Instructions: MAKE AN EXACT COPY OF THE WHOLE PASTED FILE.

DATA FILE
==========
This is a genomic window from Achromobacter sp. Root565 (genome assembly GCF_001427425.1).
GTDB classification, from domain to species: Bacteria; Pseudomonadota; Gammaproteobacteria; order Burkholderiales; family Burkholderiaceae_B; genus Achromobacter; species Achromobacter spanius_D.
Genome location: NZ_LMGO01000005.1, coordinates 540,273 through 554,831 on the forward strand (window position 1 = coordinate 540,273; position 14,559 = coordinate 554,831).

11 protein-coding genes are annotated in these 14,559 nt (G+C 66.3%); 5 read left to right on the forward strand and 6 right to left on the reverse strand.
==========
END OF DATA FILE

This is a genomic window from Achromobacter sp. Root565 (genome assembly GCF_001427425.1).
GTDB classification, from domain to species: Bacteria; Pseudomonadota; Gammaproteobacteria; order Burkholderiales; family Burkholderiaceae_B; genus Achromobacter; species Achromobacter spanius_D.
Genome location: NZ_LMGO01000005.1, coordinates 540,273 through 554,831 on the forward strand (window position 1 = coordinate 540,273; position 14,559 = coordinate 554,831).

11 protein-coding genes are annotated in these 14,559 nt (G+C 66.3%); 5 read left to right on the forward strand and 6 right to left on the reverse strand.